“I was born and raised in Detroit and got out of there right out of high school.  I went to college in Nashville, Tennessee.  I got drafted and was in the Army for a couple of years.  Then I went to California and tried to become a movie star and that didn’t work out too well.  I’ve always been involved in music even through college, and that’s kind of what I did.  I got involved in musical theater and I just loved it.”

Wendy: What brought you to the islands?

Bill: “You know it’s really funny.  I was a tennis pro in Tuscon, Arizona and a buddy of mine came up to me and goes ‘Hey, you want to go to Hawaiʻi?’ (It was so hot. It was during the summer time. It was 120 degrees and you couldn’t even play tennis because it was so hot that the rubber on your shoes would be smoking.)  I said, ‘Yeah, let’s go.’ So we dropped everything.  I was a single guy.  We moved to Hawaiʻi–him, his girlfriend and myself.  He had a job at Hawaii Five-0 and did the one year there.. before they decided to go back to California.  He wanted to be a writer and so did she.

“I said–I’m going to go to Maui first and check it out.  I’m not going to come this far and not go to Maui.  Everybody tells me it’s beautiful. That was before all the hotels were in Kāʻanapali. I did, and I just fell in love with it right away. My first show on Maui was Macbeth, of all things.  Then I did Tommy the rock opera, Brigadoon (and) Sweeney Todd… It was just a wonderful experience.  The people were fantastic, and I just decided to stay.


“I lived in Lahaina the entire time for 30 years.  I went on a couple of national tours from the mainland.  I did The Music Man for a year and 42nd Street for two years.  We traveled all over Japan, Canada and every state in the union and just had a ball doing that.  When that was over in 2007, I thought ‘What do I want to do,’ ‘Where do I want to go.’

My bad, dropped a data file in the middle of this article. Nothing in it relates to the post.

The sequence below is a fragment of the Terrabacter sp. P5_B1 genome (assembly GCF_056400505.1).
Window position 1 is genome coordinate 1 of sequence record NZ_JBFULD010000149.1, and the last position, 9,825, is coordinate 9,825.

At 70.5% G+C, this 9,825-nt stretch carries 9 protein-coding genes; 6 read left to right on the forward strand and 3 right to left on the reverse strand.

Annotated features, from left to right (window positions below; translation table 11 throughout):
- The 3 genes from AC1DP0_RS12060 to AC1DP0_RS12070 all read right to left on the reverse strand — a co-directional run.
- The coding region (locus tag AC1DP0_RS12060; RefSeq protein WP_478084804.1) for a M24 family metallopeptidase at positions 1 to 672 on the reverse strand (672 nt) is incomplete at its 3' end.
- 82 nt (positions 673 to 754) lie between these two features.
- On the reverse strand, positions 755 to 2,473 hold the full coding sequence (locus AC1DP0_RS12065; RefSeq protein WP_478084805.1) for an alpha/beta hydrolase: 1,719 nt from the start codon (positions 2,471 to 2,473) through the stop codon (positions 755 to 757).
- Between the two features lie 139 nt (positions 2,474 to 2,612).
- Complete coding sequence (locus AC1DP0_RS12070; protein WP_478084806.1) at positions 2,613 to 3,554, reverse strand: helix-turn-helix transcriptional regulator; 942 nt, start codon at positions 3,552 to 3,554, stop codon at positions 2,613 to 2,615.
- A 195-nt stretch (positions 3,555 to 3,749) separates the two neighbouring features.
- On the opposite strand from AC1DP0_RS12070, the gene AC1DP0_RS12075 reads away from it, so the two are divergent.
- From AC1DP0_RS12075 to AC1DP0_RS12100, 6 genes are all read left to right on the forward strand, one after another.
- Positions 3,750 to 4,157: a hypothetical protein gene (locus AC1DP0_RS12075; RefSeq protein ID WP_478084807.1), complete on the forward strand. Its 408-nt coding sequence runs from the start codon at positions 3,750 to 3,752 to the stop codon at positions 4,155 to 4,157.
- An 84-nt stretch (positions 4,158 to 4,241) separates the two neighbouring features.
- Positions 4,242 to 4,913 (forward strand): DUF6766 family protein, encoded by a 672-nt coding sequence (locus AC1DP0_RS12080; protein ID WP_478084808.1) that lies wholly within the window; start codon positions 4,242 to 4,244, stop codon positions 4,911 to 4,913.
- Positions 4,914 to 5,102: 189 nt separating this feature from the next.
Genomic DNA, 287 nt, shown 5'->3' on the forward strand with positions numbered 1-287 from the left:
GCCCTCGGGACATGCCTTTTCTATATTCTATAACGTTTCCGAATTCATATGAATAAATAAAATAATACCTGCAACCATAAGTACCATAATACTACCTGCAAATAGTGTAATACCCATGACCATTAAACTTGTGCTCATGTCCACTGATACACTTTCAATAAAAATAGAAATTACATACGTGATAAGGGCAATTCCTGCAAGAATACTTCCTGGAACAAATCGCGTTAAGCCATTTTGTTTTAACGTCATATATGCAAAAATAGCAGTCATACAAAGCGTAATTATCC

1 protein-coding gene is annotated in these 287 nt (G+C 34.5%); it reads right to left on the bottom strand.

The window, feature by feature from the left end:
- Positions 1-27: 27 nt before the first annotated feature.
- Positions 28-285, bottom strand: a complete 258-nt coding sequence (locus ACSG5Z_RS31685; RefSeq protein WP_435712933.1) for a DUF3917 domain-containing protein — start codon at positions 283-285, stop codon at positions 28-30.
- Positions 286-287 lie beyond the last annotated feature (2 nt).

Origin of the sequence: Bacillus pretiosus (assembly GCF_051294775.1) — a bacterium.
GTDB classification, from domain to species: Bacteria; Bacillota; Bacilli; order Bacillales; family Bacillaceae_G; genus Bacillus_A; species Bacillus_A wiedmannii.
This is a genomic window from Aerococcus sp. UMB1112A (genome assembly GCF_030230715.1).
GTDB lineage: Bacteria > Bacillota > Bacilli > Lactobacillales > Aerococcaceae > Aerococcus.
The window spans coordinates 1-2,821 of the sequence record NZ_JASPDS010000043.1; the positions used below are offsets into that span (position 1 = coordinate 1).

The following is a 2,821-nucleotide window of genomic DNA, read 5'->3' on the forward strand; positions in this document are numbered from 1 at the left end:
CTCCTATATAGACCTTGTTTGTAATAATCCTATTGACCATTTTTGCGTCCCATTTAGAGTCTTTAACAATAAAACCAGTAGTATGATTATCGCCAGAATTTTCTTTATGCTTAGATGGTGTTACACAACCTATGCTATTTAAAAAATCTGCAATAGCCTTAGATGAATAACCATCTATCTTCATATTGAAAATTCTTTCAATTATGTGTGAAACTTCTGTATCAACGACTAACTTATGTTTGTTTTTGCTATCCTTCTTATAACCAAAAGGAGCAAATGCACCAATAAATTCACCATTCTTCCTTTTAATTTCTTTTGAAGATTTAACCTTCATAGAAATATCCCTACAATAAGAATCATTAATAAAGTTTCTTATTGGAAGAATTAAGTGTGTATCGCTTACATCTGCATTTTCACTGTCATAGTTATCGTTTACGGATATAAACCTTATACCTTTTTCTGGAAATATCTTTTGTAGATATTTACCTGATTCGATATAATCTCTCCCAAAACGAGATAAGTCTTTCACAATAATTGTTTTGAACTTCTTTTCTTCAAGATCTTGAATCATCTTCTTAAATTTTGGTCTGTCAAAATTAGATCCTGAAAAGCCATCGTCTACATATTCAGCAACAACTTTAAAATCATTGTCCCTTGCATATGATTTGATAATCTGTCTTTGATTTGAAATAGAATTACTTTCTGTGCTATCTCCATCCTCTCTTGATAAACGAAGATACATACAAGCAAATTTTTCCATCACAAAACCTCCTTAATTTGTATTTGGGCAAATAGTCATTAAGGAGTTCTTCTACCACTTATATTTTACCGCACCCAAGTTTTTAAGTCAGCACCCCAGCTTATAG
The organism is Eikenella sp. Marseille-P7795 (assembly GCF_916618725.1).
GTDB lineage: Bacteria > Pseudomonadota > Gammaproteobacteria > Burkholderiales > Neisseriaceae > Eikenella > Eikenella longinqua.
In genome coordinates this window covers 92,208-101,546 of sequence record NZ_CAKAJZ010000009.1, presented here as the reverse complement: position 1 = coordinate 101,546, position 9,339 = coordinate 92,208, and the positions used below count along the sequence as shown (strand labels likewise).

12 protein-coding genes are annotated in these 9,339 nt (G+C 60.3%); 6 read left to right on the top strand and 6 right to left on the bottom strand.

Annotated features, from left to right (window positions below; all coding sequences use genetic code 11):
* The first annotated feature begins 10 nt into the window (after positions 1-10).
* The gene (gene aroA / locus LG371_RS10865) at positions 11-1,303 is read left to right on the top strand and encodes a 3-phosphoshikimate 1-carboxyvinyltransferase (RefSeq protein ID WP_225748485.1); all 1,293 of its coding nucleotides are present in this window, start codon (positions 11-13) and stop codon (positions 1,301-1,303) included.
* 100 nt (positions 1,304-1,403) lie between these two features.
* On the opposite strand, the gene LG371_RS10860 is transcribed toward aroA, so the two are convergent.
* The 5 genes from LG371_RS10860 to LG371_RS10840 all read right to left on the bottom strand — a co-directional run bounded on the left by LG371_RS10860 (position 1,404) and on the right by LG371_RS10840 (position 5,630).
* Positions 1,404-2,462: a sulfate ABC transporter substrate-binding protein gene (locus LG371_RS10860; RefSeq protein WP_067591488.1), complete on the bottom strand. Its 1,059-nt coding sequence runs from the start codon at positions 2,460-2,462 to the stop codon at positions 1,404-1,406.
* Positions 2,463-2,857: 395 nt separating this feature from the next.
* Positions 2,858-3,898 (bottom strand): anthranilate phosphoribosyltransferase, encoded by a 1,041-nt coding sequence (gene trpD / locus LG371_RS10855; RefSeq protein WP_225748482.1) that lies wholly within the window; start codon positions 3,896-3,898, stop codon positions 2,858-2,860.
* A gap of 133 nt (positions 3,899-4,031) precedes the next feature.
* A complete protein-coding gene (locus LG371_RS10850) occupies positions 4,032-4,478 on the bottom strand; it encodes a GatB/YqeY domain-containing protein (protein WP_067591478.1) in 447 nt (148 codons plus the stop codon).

“I had always gone to Lānaʻi for convention shows.  That was my company–the convention show business–Broadway A La Carte.  We would do vignettes of Broadway show tunes in full costume with a 40 piece orchestra. It was really a magical time in the 80s and 90s in Maui (County) for conventions.

“I got involved with meeting other people and playing golf here and I decided to move.  They were building a new apartment complex.  Before then, you had to be an employee of the company in order to get any kind of residency.  Unless you were a millionaire and bought one of those one million dollar houses, but that wasn’t my option.  I applied for the apartment and I’ve been here ever since–11 years.”

Wendy: Tell me about your role.  You have a lot of experience in theater.  What was it like working on this particular film–kind of a different avenue for you?

Bill: “It really is.  Brian Khone (KULEANA director/writer)–he’s an amazing man.  I’ve known him since he was like 13 years old.  He was a Baldwin High School graduate and he always did a lot behind the scenes.  If something went wrong, he’d make things happen.  I could tell, even at that early age, that he had that organizational skill to put things together.  I didn’t know much about his writing ability until a little bit later when he wrote ‘Get A Job,’ which was his first movie that he did, and I had a part in that.